This is a very sweet rhyming book that points out lots of similarities between our lives and those of the wildlife around us. There’s a pleasantly repetitive chorus, which really highlights how much we have in common with the animals, and it has a gentle message of kindness and love for the natural world. I love the soft art style, particularly the watercolour backgrounds and the textures of the feathers and fur – this would make a lovely bedtime read, as it’s very calm and relaxing to look at.

Book Reviews

Kitten Corner: Beautiful Illustrated Non-Fiction for Older Kids

I’m loving the current trend of beautiful non-fiction picture books aimed at middle grade readers – these huge, fully illustrated books are the stuff of childhood dreams for an inquisitive kid, no matter what subject! I’ve rounded up six of my recent reads to show you – all of these were sent to me for review, but my opinions are my own.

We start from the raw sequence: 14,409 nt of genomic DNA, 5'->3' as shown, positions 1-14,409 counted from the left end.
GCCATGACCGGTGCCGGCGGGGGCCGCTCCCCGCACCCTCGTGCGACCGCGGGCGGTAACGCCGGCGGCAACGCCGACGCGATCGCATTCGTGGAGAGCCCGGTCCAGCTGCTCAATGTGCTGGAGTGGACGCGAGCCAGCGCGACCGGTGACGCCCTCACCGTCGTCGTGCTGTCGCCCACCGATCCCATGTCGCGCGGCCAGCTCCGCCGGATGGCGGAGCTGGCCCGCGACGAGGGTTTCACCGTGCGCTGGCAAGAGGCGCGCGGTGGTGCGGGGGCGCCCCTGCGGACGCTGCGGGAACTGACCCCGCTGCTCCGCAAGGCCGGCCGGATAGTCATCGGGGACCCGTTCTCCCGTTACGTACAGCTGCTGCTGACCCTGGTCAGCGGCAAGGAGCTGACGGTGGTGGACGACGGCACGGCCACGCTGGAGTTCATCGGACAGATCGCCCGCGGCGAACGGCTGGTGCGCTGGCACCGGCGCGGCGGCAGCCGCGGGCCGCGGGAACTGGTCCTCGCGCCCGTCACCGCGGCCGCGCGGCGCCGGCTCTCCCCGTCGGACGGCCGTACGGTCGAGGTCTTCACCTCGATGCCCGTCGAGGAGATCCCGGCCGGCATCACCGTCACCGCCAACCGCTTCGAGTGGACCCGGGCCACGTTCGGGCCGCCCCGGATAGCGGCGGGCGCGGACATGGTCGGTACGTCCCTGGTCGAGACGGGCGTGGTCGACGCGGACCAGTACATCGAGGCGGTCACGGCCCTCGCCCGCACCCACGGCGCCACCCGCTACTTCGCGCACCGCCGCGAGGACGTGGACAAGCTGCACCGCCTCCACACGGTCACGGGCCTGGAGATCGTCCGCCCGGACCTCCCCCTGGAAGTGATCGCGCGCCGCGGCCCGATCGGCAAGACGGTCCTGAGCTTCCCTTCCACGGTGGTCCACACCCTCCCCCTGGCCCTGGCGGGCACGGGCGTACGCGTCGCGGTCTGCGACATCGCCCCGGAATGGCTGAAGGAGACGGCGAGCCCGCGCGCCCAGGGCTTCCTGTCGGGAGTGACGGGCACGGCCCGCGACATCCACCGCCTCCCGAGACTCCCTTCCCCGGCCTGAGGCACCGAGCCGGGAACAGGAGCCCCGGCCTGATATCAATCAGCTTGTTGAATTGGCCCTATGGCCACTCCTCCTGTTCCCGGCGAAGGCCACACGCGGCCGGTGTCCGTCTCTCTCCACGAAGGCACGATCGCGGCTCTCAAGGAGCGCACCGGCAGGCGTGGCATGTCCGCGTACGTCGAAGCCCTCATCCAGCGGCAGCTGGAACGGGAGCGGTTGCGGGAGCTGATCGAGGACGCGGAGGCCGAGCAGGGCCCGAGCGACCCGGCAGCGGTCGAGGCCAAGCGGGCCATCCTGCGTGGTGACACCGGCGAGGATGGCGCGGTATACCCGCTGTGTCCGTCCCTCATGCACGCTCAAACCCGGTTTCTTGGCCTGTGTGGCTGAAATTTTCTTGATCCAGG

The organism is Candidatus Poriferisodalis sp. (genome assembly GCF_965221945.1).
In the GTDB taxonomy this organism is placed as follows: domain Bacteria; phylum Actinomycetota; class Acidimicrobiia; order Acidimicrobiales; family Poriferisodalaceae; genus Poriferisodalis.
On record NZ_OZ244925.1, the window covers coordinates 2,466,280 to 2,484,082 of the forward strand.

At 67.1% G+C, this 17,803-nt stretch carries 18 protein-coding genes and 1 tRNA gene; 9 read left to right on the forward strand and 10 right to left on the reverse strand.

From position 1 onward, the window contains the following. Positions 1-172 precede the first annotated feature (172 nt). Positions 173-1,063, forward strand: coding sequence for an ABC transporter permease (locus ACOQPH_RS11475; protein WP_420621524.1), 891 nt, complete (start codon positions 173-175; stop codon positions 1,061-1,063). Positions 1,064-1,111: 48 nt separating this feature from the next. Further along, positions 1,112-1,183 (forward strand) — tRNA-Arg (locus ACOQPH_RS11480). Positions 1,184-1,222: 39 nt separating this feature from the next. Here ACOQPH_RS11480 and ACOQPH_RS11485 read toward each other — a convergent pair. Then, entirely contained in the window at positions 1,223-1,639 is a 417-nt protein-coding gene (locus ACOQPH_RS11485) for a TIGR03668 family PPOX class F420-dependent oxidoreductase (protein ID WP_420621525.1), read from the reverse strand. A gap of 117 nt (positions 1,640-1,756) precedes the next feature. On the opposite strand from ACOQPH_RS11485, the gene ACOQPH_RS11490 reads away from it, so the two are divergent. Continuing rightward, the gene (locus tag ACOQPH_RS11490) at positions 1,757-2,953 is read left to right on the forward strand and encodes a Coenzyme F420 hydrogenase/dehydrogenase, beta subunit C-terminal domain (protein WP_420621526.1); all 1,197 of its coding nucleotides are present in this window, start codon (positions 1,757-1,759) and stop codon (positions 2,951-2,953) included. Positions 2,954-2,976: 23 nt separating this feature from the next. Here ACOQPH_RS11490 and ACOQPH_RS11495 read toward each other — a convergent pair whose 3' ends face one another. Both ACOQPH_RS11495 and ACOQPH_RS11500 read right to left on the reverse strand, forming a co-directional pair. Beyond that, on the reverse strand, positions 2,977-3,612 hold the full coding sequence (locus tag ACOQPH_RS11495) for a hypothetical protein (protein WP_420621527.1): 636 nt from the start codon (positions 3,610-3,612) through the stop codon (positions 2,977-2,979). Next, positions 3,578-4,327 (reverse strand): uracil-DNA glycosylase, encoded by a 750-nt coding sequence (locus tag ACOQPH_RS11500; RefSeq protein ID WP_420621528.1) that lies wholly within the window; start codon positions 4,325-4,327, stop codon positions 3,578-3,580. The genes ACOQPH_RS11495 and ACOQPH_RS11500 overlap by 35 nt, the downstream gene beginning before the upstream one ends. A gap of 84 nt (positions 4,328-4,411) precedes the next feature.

Continue reading “Kitten Corner: Beautiful Illustrated Non-Fiction for Older Kids”
Author's Note

#SweepUpYourSmols TBR!

Two TBRs in a week?! I know, it’s unheard of! But this weekend is the third round of #SweepUpYourSmols, my mini-readathon where the goal is to read as many books under 300 pages as you can. So, do you want to see the books I’m choosing from? There’s no way I’ll get to all of these, but I’ve got a nice selection!

I actually found myself really having to search for small books to include! I think I’ve been picking them off and leaving the longer chonks to wait, which is not ideal… Still, there’s an eclectic mix of things so I feel like I’ll be fine for some mood reading.

The Game by Diana Wynne Jones

I’m working my way through the few books on Diana Wynne Jones’s backlist that I didn’t read as a child, and this sounds like an interesting one – I’m in the perfect mood for one of her magical, fun stories.

Beauty and the Beast stories edited by Maria Tatar

This is a collection of different animal spouse fairytales from around the world – Maria Tatar’s name on it makes me sure it’s going to be interesting, and I always love adding new variations of fairytales to my repertoire!